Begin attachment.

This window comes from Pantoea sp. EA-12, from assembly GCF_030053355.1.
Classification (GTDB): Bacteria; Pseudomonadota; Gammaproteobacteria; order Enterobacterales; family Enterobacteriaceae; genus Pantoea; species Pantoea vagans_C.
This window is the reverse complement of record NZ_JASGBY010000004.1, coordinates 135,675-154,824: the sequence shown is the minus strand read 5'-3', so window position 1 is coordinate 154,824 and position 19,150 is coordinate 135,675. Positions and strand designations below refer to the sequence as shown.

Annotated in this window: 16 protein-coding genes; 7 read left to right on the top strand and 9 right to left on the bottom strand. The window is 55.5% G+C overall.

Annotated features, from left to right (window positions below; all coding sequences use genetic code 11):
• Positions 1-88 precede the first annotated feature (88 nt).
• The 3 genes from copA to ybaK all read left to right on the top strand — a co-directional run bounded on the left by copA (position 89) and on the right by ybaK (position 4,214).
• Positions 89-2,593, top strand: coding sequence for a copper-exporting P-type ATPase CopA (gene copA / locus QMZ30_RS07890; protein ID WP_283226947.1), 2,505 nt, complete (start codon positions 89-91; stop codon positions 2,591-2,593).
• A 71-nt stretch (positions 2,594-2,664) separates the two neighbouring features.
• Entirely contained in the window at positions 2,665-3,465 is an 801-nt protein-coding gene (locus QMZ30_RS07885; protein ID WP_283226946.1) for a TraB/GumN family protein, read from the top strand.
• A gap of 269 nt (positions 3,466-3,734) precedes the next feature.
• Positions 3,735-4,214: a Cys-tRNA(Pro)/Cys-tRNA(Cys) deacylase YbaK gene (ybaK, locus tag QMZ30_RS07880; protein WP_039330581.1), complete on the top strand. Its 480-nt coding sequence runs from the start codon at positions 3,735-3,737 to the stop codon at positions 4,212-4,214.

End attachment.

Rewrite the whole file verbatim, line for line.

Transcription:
This window comes from Pantoea sp. EA-12, from assembly GCF_030053355.1.
Classification (GTDB): Bacteria; Pseudomonadota; Gammaproteobacteria; order Enterobacterales; family Enterobacteriaceae; genus Pantoea; species Pantoea vagans_C.
This window is the reverse complement of record NZ_JASGBY010000004.1, coordinates 135,675-154,824: the sequence shown is the minus strand read 5'-3', so window position 1 is coordinate 154,824 and position 19,150 is coordinate 135,675. Positions and strand designations below refer to the sequence as shown.

Annotated in this window: 16 protein-coding genes; 7 read left to right on the top strand and 9 right to left on the bottom strand. The window is 55.5% G+C overall.

Annotated features, from left to right (window positions below; all coding sequences use genetic code 11):
• Positions 1-88 precede the first annotated feature (88 nt).
• The 3 genes from copA to ybaK all read left to right on the top strand — a co-directional run bounded on the left by copA (position 89) and on the right by ybaK (position 4,214).
• Positions 89-2,593, top strand: coding sequence for a copper-exporting P-type ATPase CopA (gene copA / locus QMZ30_RS07890; protein ID WP_283226947.1), 2,505 nt, complete (start codon positions 89-91; stop codon positions 2,591-2,593).
• A 71-nt stretch (positions 2,594-2,664) separates the two neighbouring features.
• Entirely contained in the window at positions 2,665-3,465 is an 801-nt protein-coding gene (locus QMZ30_RS07885; protein ID WP_283226946.1) for a TraB/GumN family protein, read from the top strand.
• A gap of 269 nt (positions 3,466-3,734) precedes the next feature.
• Positions 3,735-4,214: a Cys-tRNA(Pro)/Cys-tRNA(Cys) deacylase YbaK gene (ybaK, locus tag QMZ30_RS07880; protein WP_039330581.1), complete on the top strand. Its 480-nt coding sequence runs from the start codon at positions 3,735-3,737 to the stop codon at positions 4,212-4,214.